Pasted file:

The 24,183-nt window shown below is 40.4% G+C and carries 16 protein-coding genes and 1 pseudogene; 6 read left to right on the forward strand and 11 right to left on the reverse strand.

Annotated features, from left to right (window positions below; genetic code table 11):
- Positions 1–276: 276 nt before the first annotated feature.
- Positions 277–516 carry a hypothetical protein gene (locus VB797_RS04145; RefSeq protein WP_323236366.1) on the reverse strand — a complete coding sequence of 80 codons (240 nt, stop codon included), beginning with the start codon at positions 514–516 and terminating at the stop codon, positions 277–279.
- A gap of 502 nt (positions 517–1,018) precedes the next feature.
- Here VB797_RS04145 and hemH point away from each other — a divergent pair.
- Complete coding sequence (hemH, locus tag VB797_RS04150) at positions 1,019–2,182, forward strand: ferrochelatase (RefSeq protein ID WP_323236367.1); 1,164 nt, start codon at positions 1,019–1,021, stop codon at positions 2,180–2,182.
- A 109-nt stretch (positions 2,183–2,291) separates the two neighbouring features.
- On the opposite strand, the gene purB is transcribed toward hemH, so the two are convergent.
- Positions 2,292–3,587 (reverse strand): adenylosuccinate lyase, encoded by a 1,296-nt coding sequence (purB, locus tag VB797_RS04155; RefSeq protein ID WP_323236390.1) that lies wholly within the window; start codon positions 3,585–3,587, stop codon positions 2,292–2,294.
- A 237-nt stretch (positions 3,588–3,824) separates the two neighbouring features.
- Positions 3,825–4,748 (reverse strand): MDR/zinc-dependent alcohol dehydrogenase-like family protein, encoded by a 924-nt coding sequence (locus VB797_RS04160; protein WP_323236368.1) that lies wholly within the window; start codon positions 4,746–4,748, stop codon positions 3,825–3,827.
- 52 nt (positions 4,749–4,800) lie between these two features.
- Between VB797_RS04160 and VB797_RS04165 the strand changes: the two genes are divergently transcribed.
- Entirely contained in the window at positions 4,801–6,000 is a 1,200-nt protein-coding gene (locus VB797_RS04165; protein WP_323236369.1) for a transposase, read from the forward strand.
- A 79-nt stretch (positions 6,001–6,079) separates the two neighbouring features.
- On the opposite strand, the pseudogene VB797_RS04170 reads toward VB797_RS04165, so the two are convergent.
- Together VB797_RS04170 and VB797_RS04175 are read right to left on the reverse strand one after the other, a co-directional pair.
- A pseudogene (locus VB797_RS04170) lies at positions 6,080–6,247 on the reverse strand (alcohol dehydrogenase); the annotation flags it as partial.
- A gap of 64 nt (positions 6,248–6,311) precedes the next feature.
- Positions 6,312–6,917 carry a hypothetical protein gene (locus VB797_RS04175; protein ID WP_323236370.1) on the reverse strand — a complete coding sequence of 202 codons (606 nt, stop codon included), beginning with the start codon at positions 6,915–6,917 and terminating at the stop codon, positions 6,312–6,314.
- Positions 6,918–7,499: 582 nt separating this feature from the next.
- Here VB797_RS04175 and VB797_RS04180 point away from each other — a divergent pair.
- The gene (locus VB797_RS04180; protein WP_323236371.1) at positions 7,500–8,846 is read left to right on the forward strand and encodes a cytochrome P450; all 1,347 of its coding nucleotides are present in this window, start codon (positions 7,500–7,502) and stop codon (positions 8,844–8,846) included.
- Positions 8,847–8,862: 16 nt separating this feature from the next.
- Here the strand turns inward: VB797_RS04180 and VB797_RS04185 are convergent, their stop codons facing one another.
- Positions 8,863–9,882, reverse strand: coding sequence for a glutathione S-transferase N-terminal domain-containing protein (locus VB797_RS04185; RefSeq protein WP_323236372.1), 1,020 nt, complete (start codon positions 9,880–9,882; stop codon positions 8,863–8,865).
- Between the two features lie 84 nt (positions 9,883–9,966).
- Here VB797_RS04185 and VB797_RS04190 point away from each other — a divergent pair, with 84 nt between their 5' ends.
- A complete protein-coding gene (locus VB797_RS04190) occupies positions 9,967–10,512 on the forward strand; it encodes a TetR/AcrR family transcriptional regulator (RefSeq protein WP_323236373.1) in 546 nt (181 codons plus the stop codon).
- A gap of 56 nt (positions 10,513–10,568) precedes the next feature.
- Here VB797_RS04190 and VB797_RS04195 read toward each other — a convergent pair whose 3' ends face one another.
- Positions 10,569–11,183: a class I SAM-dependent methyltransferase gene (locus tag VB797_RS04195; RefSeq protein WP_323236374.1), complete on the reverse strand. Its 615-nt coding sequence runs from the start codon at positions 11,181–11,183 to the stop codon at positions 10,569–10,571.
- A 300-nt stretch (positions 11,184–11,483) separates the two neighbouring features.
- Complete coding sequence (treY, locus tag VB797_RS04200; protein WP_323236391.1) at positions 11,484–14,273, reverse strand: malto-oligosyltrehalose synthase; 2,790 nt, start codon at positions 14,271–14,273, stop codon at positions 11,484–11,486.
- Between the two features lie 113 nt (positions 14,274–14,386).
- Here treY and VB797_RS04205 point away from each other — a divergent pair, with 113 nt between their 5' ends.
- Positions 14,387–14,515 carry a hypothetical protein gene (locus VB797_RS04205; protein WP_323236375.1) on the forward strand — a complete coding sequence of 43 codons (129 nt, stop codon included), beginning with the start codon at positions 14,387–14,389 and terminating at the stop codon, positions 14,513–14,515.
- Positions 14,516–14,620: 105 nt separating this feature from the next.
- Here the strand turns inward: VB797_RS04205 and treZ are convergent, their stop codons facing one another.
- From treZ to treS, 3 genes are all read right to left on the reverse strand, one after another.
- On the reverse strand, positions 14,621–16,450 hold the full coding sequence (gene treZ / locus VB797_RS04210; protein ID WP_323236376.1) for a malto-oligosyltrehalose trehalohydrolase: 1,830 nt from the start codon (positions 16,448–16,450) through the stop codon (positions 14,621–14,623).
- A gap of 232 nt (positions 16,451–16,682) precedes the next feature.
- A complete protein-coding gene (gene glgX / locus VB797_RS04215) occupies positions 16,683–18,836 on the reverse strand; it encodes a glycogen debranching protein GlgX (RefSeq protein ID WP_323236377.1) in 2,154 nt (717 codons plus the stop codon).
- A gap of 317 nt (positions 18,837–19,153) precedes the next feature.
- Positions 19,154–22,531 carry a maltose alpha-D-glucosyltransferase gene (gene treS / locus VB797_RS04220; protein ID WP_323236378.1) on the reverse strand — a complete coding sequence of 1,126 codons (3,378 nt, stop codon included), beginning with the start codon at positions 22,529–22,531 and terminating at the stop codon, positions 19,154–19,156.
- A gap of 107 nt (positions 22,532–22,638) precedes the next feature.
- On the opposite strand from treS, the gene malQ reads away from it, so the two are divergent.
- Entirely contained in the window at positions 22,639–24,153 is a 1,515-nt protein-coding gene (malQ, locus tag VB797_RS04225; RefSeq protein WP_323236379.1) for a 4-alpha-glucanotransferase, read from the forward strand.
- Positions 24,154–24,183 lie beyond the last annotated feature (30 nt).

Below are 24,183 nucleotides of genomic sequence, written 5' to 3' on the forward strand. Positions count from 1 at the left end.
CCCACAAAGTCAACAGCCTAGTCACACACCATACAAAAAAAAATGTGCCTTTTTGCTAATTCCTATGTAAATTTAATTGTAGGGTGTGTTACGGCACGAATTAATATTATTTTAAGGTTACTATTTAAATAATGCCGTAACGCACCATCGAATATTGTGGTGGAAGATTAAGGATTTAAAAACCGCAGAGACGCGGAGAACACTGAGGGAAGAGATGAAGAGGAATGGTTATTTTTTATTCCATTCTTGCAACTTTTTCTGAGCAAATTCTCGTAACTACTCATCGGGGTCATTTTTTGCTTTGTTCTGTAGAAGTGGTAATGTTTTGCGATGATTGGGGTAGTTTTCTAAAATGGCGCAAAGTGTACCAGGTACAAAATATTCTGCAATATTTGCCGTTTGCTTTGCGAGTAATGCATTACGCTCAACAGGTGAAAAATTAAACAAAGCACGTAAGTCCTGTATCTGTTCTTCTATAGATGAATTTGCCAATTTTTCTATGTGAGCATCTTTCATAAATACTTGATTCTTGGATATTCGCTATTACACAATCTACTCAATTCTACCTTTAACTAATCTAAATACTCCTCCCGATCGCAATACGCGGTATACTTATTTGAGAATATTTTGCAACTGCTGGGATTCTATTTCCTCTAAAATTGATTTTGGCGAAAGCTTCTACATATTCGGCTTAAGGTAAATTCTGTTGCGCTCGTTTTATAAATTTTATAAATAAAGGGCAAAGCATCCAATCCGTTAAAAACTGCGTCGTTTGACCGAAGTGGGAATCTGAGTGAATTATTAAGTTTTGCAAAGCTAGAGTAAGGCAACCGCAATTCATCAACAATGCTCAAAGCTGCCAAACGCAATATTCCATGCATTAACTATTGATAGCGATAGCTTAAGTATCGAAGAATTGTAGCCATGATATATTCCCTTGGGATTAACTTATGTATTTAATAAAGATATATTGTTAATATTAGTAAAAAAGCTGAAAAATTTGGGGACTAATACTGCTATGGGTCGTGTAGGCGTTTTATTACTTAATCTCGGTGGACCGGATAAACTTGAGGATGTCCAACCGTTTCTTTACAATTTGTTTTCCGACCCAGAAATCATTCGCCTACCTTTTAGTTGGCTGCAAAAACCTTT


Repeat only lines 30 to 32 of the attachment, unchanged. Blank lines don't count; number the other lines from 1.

- A complete protein-coding gene (locus VB797_RS04190) occupies positions 9,967–10,512 on the forward strand; it encodes a TetR/AcrR family transcriptional regulator (RefSeq protein WP_323236373.1) in 546 nt (181 codons plus the stop codon).
- A gap of 56 nt (positions 10,513–10,568) precedes the next feature.
- Here VB797_RS04190 and VB797_RS04195 read toward each other — a convergent pair whose 3' ends face one another.